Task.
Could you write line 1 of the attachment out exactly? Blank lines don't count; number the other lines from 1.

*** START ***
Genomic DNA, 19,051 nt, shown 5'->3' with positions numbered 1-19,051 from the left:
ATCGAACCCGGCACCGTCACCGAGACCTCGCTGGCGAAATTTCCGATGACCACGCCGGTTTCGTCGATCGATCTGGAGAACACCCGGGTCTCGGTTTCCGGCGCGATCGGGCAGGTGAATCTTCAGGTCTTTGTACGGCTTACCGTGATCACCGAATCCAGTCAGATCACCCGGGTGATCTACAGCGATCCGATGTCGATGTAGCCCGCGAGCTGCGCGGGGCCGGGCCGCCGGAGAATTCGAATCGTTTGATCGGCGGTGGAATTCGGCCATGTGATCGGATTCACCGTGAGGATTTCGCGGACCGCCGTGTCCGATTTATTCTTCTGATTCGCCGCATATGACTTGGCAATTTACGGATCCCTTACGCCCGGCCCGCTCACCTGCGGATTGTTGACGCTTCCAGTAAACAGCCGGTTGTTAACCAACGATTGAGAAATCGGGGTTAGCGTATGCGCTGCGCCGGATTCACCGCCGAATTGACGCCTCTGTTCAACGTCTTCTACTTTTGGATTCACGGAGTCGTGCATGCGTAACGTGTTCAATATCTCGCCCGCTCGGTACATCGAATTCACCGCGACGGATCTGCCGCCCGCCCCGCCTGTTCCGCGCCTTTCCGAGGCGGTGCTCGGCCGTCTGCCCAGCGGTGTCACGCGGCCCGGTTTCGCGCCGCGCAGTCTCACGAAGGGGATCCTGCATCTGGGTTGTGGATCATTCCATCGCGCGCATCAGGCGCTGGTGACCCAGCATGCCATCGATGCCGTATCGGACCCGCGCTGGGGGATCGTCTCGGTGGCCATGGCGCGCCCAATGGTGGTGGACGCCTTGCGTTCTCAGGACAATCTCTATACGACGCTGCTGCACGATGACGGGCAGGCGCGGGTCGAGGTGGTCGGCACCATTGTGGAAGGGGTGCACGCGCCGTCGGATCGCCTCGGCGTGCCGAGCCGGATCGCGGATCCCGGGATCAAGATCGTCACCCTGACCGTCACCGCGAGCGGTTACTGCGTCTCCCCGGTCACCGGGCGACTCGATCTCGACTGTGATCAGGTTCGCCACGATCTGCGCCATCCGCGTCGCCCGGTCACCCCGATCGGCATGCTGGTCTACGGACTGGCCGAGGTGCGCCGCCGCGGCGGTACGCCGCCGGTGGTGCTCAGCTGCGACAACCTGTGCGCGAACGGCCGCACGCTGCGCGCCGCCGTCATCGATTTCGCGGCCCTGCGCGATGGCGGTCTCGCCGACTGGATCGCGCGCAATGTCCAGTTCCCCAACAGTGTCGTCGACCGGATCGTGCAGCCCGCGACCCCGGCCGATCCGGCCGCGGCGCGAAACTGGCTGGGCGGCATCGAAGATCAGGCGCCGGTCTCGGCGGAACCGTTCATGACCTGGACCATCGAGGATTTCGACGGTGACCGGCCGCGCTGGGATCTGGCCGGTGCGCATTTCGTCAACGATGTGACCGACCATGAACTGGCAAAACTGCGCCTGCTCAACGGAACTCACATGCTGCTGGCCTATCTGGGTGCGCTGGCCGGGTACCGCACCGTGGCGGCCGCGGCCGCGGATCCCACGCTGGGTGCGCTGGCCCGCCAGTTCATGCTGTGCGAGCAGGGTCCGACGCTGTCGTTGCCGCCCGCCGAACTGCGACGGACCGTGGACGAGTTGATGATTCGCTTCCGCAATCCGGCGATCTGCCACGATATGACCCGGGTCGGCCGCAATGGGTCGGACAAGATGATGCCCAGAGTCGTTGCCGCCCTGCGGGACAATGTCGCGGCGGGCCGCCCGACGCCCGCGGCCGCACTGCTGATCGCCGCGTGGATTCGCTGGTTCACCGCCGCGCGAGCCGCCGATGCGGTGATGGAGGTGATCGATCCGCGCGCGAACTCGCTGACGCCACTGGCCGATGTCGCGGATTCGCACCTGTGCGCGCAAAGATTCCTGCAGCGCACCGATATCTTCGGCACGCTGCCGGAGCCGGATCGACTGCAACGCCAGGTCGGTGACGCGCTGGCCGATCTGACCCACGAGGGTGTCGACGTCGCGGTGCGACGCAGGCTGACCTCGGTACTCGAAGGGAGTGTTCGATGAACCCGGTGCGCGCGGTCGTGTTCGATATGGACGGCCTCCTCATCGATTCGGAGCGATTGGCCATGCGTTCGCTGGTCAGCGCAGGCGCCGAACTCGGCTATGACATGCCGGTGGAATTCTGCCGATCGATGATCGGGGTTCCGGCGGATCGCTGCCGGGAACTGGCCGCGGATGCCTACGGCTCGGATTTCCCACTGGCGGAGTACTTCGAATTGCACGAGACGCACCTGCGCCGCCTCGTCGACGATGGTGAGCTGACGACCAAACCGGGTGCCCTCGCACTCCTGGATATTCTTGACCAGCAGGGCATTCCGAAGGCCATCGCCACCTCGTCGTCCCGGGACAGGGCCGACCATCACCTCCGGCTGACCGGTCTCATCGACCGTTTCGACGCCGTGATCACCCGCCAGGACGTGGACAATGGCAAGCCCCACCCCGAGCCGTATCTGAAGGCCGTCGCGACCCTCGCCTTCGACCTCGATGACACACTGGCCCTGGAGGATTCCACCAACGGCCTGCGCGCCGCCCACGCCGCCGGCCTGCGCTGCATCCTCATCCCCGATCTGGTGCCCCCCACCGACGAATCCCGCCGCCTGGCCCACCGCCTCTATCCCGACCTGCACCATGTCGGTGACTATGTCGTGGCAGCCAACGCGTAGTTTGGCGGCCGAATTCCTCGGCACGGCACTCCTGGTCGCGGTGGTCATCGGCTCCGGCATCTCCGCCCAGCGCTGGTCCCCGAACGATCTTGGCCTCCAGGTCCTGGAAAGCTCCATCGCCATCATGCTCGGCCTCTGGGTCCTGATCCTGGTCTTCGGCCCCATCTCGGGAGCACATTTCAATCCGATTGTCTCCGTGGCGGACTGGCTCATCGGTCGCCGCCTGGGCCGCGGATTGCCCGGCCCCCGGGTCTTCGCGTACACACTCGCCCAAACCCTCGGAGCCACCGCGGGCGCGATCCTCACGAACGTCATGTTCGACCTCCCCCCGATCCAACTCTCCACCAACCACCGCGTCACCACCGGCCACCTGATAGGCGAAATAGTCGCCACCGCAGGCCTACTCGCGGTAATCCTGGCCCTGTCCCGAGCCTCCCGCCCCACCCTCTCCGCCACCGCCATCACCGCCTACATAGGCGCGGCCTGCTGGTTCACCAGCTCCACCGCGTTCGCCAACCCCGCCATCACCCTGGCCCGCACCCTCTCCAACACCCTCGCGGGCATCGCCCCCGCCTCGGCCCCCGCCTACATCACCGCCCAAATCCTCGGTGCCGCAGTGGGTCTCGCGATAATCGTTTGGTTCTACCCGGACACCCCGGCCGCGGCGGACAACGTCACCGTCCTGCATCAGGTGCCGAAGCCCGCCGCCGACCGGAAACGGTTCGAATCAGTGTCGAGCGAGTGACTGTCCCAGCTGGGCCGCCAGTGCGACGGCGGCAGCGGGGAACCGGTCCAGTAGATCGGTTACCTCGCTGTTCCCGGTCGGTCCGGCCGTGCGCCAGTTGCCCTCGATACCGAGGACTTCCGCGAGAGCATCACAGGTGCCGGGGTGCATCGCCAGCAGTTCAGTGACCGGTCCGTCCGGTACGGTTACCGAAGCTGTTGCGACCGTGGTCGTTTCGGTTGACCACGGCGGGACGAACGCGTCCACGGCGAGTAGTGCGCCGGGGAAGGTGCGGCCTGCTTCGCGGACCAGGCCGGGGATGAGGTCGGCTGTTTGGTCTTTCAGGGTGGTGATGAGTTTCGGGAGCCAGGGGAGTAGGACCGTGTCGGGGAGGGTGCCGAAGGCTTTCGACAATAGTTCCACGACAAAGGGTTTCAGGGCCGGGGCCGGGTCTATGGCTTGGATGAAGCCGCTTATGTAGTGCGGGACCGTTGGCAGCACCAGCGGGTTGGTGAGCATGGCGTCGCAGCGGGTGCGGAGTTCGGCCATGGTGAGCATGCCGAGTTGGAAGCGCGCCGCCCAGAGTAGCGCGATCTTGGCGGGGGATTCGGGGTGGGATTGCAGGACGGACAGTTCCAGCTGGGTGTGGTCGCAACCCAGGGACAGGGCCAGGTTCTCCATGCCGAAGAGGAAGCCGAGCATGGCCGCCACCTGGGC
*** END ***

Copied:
Genomic DNA, 19,051 nt, shown 5'->3' with positions numbered 1-19,051 from the left: